This also feels a lot like data import and declaring how missing values present themselves, e.g. read.table(na.strings = ...) or readr::read_delim(na = ...). You could imagine map_*() and flatten_*() functions having something like that, with NULL being one of the things converted to NA by default.

An adverb feels a bit odd because it feels more like data is getting modified, than a function. Even though I do understand that when I say 'map: fetch me sometimes!', an extractor function is being applied under the hood.

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hadley commented Jan 31, 2016

@jennybc hmmm, that's true and now that I think about it, there's no reason that map_chr(c("a", "b", "c"), default = NA) couldn't work. Do you have any thoughts on what the argument should be called? default? empty? null?

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hadley commented Jan 31, 2016

And maybe map_chr(list("a", 1, "b", 2")) should also work

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lionel- commented Jan 31, 2016

I think .empty = NA is clear.

How do we signal we want to ignore NULLs and possibly get an output smaller than the input? .empty = NULL?

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hadley commented Jan 31, 2016

Or missing?

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hadley commented Jan 31, 2016

@lionel- I was thinking and realised empty isn't quite right because you're actually indexing into elements that don't exist (not just that they're empty). And the same constraints still apply to map - the output has to be the same length as the input.

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lionel- commented Jan 31, 2016

The problem with .missing is that it suggests it's a replacement for NA values. Maybe simply .null = NA?

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hadley commented Jan 31, 2016

How about absent?

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lionel- commented Jan 31, 2016

I think absent is unnecessarily abstract. In comparison null is concrete and would be clearer and more evocative since all R programmers know what a NULL value is — or should read adv-r ;)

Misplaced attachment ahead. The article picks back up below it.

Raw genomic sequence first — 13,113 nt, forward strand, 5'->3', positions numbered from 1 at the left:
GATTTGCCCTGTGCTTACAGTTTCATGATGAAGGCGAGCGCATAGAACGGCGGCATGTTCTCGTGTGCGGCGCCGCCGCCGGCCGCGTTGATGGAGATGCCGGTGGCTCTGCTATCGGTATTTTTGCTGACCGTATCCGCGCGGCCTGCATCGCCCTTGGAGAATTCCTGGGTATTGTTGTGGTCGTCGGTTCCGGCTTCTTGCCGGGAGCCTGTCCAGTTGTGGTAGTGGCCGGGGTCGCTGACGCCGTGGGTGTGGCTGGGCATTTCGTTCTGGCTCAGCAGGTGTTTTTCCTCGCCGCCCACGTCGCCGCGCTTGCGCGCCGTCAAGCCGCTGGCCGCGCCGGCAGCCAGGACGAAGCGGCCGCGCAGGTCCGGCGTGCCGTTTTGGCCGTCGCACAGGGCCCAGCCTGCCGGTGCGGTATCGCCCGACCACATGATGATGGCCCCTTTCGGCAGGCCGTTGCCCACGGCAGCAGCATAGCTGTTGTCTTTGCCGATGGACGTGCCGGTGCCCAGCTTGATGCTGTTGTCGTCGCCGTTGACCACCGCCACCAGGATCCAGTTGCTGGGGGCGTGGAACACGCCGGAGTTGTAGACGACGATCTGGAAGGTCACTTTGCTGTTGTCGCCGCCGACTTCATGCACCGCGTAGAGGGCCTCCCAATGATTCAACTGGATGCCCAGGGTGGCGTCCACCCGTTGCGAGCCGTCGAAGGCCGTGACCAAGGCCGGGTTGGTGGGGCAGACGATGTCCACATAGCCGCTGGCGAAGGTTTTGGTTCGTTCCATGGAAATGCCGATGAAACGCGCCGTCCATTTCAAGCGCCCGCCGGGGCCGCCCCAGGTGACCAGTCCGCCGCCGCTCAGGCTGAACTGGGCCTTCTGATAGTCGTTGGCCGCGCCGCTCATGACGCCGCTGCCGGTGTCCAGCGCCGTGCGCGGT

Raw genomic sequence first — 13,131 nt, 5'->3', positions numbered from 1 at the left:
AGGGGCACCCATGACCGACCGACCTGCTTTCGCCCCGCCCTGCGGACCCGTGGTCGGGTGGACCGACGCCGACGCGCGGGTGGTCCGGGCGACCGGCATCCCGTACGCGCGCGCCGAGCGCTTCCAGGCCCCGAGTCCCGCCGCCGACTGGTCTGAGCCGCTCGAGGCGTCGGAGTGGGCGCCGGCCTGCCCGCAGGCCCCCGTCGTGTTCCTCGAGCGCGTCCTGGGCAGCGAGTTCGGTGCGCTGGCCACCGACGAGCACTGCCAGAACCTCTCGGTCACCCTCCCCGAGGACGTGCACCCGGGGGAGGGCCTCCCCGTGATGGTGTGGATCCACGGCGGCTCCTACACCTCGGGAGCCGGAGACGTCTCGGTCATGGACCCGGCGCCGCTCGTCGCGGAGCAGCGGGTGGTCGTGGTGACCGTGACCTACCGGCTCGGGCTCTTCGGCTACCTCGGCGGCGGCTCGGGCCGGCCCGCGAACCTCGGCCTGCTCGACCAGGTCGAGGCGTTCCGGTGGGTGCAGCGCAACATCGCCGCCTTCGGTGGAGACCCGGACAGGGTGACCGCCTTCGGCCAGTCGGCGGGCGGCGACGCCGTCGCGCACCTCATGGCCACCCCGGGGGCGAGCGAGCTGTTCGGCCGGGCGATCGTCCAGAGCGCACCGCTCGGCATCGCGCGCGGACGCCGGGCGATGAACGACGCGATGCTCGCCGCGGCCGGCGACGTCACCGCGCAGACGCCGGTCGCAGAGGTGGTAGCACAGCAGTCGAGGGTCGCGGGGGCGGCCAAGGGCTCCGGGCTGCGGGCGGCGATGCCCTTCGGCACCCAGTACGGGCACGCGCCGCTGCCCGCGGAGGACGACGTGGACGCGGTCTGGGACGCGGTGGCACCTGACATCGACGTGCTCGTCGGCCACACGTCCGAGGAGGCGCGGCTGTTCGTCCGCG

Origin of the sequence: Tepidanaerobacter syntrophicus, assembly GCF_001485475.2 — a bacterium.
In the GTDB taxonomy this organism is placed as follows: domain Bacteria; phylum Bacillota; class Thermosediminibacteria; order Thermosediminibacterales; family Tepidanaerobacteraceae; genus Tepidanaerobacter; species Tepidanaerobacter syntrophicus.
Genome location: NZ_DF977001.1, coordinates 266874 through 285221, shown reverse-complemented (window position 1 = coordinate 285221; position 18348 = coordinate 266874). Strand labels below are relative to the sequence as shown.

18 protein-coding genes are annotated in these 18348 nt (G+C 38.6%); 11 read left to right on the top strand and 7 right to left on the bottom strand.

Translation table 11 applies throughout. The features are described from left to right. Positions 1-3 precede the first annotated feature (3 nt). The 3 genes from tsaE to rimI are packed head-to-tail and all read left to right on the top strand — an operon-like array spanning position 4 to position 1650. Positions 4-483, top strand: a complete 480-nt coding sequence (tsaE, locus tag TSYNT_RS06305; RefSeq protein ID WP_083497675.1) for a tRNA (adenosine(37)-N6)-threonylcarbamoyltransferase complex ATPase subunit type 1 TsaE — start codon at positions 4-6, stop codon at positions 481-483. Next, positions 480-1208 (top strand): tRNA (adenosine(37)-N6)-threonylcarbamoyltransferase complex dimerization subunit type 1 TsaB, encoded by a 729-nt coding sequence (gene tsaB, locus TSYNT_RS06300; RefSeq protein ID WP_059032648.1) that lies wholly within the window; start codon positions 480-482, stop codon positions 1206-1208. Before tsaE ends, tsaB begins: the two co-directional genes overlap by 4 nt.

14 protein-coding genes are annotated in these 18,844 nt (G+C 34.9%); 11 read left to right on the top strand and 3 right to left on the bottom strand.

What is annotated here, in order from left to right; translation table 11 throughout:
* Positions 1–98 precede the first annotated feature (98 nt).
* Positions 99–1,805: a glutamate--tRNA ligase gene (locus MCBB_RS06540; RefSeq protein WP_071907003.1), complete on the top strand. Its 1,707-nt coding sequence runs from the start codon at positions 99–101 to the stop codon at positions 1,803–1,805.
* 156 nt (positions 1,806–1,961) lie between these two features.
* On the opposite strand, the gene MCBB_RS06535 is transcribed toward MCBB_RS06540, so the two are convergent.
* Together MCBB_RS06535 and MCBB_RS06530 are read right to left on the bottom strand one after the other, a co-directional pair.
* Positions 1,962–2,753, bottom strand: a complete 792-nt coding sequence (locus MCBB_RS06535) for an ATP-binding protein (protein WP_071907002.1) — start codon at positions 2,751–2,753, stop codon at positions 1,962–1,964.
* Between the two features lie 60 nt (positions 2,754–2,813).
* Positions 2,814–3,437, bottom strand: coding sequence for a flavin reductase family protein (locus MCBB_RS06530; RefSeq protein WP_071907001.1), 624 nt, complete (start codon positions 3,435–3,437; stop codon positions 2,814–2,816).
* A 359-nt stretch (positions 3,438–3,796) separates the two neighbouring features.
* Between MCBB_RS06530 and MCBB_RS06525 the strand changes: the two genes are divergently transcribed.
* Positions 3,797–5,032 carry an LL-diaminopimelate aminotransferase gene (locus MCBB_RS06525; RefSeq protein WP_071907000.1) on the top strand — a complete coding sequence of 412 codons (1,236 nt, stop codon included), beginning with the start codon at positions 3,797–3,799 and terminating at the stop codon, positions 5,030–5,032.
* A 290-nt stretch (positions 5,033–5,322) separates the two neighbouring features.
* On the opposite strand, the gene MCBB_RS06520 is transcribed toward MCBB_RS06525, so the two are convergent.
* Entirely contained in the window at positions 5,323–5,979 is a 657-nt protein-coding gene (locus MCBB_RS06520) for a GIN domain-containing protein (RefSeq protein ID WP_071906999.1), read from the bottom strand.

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hadley commented Jan 31, 2016

But null is fundamentally misleading, because we're not replacing a NULL that exists, we're replacing a NULL that doesn't exist because we're indexing past the end of a list.

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tjmahr commented Jan 31, 2016

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lionel- commented Jan 31, 2016

oooh I was confused. I thought it was about giving a default to actual NULL results instead of failing.

Since one peculiarity of the R language is that indexing absent values also yields NULL, I think it's still valid to call that argument .null.

mtcars$absent$absent
#> NULL

And then the argument .null can also serve the purpose of giving a default value for actual NULL results when .f is a function and not an index, which could be useful as well.

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lionel- commented Jan 31, 2016

@tjmahr I may like .default better actually :)

It would also work for actual NULL results.

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hadley commented Jan 31, 2016

@lionel- the inconsistency is that mtcars[[12]] fails